Building pathways to support micro, small, and medium enterprise growth

Last Updated:
Last Updated:
April 23, 2024

Micro, small, and medium enterprises (MSMEs) have historically dominated Indonesia’s economic landscape. Collectively, around 65 million MSMEs act as the backbone of Indonesia’s economy, contributing to 61 percent of Indonesia’s the country’s gross domestic product (GDP) and creating 97 percent of employment. Recognizing the potential of MSMEs, the government of Indonesia (GoI) outlined several targets for MSME growth, such as increasing the production of value-added goods, and MSMEs' export contribution. Aligned with these targets, the government, nongovernmental organizations, the private sector, and development organizations also have programs targeted to MSMEs, such as digital onboarding and training, consulting services, and logistic aggregator services. 

However, a central challenge remains on how the programs can be maximized to encourage MSMEs’ growth. Existing research in low- and middle-income countries shows that common programs such as microcredit and general business training often do not yield positive business outcomes for microenterprises. For example, microcredit access tends to benefit only experienced firms, and the content of standard business trainings are often too general for it to boost the performance of businesses of different sizes (e.g., McKenzie and Woodruff 2008; Fafchamps et al., 2014; Banerjee et al., 2019; Breza, Karlan, and Hou 2023). Understanding how programs may have diverse outcomes for different scales of businesses calls for revisiting existing programs in Indonesia, their targeting methods, and the impact of such programs. Doing so would assist the government in allocating scarce resources to programs that will achieve the desired outcomes for MSME development.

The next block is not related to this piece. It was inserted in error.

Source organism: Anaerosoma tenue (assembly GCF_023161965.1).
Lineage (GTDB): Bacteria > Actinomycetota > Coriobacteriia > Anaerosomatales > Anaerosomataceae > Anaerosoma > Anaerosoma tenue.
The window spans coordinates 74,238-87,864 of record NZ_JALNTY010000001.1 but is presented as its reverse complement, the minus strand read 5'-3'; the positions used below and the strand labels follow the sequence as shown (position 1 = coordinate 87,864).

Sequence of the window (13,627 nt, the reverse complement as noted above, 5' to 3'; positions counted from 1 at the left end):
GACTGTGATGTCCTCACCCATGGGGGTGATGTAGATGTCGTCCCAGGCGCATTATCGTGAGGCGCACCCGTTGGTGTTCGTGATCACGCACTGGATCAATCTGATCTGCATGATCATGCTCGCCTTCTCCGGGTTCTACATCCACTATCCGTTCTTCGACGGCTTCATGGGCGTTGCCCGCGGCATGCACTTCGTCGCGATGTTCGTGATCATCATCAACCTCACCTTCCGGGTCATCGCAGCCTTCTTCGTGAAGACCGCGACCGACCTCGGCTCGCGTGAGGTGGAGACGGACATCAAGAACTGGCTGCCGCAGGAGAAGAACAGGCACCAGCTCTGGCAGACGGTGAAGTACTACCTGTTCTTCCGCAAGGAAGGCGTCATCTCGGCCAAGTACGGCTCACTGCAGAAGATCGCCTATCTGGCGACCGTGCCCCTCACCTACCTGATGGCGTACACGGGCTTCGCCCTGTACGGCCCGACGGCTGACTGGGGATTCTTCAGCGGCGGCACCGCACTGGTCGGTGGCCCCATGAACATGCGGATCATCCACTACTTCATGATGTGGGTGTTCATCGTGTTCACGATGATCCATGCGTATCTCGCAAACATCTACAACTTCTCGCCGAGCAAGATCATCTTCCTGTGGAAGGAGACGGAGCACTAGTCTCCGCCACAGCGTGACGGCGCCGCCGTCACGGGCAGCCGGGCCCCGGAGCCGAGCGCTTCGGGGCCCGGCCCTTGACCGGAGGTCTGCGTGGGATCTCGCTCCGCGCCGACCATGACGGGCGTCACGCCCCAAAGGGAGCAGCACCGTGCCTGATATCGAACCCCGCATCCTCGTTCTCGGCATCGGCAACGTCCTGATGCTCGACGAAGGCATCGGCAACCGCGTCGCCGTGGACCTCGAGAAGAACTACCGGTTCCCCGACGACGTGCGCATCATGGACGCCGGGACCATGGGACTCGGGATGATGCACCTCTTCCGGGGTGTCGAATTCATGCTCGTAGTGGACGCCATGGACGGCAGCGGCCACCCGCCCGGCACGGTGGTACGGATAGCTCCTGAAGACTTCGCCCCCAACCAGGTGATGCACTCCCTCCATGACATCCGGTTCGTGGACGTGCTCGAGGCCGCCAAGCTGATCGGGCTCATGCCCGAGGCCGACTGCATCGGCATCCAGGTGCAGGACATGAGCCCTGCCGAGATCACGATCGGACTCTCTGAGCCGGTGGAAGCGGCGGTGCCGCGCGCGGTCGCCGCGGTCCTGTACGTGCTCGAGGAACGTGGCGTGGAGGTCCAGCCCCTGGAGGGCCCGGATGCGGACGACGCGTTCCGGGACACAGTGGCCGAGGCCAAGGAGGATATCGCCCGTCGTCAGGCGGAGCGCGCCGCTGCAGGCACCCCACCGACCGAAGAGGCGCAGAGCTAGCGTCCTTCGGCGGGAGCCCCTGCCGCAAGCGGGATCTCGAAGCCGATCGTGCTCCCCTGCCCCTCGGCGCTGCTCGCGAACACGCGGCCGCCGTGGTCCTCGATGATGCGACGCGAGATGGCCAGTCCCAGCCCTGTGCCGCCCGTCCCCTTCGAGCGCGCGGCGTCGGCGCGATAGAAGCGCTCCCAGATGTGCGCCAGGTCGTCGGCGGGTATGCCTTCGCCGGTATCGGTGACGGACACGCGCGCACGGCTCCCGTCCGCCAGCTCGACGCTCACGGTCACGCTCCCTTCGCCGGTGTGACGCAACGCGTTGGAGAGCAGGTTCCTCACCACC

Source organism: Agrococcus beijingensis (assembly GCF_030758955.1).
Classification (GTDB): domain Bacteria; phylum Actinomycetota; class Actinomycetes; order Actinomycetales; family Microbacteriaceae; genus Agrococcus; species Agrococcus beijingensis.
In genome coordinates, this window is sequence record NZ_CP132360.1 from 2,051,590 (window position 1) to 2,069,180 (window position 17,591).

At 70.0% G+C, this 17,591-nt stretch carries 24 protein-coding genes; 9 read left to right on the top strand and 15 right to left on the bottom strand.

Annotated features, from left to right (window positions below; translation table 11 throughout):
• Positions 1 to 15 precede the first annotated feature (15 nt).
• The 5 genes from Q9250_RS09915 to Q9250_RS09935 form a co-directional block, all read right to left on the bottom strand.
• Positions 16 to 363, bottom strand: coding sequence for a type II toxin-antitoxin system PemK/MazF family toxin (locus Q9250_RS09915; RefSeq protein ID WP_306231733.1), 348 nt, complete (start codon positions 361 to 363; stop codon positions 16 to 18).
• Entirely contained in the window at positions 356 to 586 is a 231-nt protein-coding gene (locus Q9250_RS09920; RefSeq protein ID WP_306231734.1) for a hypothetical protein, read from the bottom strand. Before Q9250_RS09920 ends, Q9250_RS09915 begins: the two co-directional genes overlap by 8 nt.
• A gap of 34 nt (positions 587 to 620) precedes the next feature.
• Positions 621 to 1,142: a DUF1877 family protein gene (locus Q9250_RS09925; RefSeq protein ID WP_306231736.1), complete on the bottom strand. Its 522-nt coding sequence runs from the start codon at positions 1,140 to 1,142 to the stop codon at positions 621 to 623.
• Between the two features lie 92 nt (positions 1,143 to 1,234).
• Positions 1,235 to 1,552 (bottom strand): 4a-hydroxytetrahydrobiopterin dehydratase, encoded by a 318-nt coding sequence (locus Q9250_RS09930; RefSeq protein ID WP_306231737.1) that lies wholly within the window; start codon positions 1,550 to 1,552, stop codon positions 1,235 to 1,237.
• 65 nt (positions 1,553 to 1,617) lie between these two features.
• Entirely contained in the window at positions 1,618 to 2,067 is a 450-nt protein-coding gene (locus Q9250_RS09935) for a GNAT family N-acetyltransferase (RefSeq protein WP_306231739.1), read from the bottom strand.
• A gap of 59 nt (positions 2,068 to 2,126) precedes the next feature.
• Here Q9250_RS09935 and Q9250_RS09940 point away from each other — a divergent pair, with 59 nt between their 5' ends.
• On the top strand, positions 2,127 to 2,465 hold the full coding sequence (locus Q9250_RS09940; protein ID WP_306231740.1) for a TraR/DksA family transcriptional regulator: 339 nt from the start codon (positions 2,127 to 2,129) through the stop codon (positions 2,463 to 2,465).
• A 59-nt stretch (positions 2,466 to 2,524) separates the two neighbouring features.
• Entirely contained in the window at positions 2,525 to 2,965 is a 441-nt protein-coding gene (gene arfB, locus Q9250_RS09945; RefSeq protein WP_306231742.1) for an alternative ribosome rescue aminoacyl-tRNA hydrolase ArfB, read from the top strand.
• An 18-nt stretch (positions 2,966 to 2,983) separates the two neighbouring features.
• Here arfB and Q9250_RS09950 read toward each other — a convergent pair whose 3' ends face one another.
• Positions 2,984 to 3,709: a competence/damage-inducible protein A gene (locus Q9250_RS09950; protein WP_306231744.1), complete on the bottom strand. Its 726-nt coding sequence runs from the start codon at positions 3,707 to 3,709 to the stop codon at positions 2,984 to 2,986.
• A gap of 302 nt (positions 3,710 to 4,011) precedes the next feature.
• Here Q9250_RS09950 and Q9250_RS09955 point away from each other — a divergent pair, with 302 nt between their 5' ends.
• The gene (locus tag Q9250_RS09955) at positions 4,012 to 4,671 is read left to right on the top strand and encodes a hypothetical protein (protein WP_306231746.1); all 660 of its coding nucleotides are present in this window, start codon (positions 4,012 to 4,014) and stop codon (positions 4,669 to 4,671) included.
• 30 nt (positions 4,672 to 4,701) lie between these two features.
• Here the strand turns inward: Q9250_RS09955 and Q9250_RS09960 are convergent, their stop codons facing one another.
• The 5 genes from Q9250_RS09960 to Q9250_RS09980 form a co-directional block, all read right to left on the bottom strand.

The white paper consists of three sections: section one elaborates a global literature review on the impact of interventions to target growth-oriented firms, increase their capacity, and improve their market access. Section two lays out the MSME landscape in Indonesia, summarizing existing programs targeted to solve challenges faced by MSMEs. Lastly, Section three summarizes promising research topics and room for improvements to support evidence-based policymaking in Indonesia.